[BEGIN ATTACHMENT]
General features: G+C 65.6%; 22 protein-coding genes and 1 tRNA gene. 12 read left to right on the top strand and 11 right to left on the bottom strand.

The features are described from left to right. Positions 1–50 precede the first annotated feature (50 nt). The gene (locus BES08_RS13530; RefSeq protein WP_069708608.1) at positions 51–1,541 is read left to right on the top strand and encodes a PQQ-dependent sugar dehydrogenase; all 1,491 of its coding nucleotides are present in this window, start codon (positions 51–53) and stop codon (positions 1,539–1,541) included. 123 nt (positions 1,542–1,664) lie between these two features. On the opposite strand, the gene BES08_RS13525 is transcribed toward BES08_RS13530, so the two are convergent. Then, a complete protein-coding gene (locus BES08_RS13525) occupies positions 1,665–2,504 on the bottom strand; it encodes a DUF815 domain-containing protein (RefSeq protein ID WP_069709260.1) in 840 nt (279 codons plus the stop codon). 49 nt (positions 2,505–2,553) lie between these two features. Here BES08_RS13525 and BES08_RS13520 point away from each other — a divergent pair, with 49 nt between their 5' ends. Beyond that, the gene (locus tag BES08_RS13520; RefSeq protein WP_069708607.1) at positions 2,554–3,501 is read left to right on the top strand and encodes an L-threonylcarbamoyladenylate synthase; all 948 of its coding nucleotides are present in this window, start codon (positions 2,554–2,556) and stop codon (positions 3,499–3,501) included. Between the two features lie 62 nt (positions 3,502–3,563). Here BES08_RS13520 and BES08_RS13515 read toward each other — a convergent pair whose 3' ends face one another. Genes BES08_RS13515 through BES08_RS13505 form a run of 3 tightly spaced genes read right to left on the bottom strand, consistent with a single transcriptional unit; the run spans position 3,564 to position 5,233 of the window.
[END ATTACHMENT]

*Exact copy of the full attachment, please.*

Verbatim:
General features: G+C 65.6%; 22 protein-coding genes and 1 tRNA gene. 12 read left to right on the top strand and 11 right to left on the bottom strand.

The features are described from left to right. Positions 1–50 precede the first annotated feature (50 nt). The gene (locus BES08_RS13530; RefSeq protein WP_069708608.1) at positions 51–1,541 is read left to right on the top strand and encodes a PQQ-dependent sugar dehydrogenase; all 1,491 of its coding nucleotides are present in this window, start codon (positions 51–53) and stop codon (positions 1,539–1,541) included. 123 nt (positions 1,542–1,664) lie between these two features. On the opposite strand, the gene BES08_RS13525 is transcribed toward BES08_RS13530, so the two are convergent. Then, a complete protein-coding gene (locus BES08_RS13525) occupies positions 1,665–2,504 on the bottom strand; it encodes a DUF815 domain-containing protein (RefSeq protein ID WP_069709260.1) in 840 nt (279 codons plus the stop codon). 49 nt (positions 2,505–2,553) lie between these two features. Here BES08_RS13525 and BES08_RS13520 point away from each other — a divergent pair, with 49 nt between their 5' ends. Beyond that, the gene (locus tag BES08_RS13520; RefSeq protein WP_069708607.1) at positions 2,554–3,501 is read left to right on the top strand and encodes an L-threonylcarbamoyladenylate synthase; all 948 of its coding nucleotides are present in this window, start codon (positions 2,554–2,556) and stop codon (positions 3,499–3,501) included. Between the two features lie 62 nt (positions 3,502–3,563). Here BES08_RS13520 and BES08_RS13515 read toward each other — a convergent pair whose 3' ends face one another. Genes BES08_RS13515 through BES08_RS13505 form a run of 3 tightly spaced genes read right to left on the bottom strand, consistent with a single transcriptional unit; the run spans position 3,564 to position 5,233 of the window.